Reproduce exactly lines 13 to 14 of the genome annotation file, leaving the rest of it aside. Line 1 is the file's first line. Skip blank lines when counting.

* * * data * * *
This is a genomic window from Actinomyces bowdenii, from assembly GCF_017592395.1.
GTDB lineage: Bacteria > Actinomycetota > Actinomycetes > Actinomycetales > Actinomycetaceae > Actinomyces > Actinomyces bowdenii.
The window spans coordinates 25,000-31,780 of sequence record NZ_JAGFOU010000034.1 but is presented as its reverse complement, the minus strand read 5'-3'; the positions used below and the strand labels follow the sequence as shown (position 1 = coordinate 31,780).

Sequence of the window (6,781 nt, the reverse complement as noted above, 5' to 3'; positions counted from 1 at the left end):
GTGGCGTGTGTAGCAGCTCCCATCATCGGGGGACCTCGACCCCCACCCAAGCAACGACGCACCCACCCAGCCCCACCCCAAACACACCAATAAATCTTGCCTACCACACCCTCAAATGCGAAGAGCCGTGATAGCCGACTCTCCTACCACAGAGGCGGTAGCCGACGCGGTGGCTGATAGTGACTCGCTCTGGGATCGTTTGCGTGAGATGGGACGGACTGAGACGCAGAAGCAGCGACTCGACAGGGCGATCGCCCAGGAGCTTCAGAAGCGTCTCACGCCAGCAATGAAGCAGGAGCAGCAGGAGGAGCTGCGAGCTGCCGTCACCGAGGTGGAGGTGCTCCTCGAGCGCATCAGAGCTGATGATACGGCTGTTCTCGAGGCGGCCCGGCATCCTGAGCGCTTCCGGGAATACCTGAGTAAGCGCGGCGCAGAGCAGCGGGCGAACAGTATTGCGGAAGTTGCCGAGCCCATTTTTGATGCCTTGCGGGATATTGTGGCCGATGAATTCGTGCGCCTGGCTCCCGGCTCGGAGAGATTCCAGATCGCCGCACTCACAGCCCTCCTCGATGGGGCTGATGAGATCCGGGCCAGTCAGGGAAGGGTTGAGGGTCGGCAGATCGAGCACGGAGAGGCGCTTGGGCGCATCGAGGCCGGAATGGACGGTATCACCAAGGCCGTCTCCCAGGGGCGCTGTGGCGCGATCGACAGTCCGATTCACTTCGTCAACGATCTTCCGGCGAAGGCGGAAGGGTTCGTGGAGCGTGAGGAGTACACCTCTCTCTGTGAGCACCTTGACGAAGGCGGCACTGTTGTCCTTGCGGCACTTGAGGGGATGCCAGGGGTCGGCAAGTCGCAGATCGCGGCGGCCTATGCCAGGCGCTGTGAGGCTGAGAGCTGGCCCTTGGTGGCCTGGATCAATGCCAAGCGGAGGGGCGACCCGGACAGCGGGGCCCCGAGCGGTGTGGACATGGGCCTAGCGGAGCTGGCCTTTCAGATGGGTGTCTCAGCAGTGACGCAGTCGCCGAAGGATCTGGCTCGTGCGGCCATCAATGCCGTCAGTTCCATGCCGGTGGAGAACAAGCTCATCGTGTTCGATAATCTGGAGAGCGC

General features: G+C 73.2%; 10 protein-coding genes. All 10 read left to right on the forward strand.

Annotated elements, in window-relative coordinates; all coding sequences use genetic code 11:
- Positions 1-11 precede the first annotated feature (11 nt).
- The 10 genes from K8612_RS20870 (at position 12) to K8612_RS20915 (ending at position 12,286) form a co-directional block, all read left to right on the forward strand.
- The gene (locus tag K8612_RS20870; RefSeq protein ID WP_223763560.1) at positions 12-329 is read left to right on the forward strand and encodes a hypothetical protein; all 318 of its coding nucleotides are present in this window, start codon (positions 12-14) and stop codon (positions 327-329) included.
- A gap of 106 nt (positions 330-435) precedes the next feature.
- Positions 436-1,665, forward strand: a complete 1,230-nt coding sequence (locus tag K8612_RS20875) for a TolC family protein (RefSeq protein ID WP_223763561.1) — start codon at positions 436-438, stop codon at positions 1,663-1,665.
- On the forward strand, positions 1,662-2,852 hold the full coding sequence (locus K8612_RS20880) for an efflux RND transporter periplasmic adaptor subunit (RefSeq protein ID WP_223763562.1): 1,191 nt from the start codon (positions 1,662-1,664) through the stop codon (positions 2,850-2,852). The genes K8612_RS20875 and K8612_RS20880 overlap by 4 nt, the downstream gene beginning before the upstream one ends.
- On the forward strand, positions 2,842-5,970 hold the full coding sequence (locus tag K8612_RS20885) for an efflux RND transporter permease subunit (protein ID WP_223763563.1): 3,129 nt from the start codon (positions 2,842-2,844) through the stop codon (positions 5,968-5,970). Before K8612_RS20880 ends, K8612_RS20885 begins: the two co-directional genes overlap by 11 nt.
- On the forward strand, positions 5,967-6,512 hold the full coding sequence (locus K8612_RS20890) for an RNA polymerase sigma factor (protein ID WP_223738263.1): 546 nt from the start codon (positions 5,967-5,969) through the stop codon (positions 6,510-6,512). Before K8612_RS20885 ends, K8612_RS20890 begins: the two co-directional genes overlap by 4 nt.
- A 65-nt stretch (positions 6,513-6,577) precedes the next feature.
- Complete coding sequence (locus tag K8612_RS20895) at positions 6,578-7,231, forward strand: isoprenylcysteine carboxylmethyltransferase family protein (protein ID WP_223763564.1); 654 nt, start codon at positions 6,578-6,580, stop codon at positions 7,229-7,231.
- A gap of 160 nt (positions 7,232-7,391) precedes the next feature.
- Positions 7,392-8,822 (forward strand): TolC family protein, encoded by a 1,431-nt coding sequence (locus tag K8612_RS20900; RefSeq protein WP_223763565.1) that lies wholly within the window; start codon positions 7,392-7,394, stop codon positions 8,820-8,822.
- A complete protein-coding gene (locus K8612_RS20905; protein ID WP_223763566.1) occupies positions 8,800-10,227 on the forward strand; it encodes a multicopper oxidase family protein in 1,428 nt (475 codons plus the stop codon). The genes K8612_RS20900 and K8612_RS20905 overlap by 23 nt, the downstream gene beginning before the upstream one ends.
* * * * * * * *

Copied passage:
- On the forward strand, positions 1,662-2,852 hold the full coding sequence (locus K8612_RS20880) for an efflux RND transporter periplasmic adaptor subunit (RefSeq protein ID WP_223763562.1): 1,191 nt from the start codon (positions 1,662-1,664) through the stop codon (positions 2,850-2,852). The genes K8612_RS20875 and K8612_RS20880 overlap by 4 nt, the downstream gene beginning before the upstream one ends.
- On the forward strand, positions 2,842-5,970 hold the full coding sequence (locus tag K8612_RS20885) for an efflux RND transporter permease subunit (protein ID WP_223763563.1): 3,129 nt from the start codon (positions 2,842-2,844) through the stop codon (positions 5,968-5,970). Before K8612_RS20880 ends, K8612_RS20885 begins: the two co-directional genes overlap by 11 nt.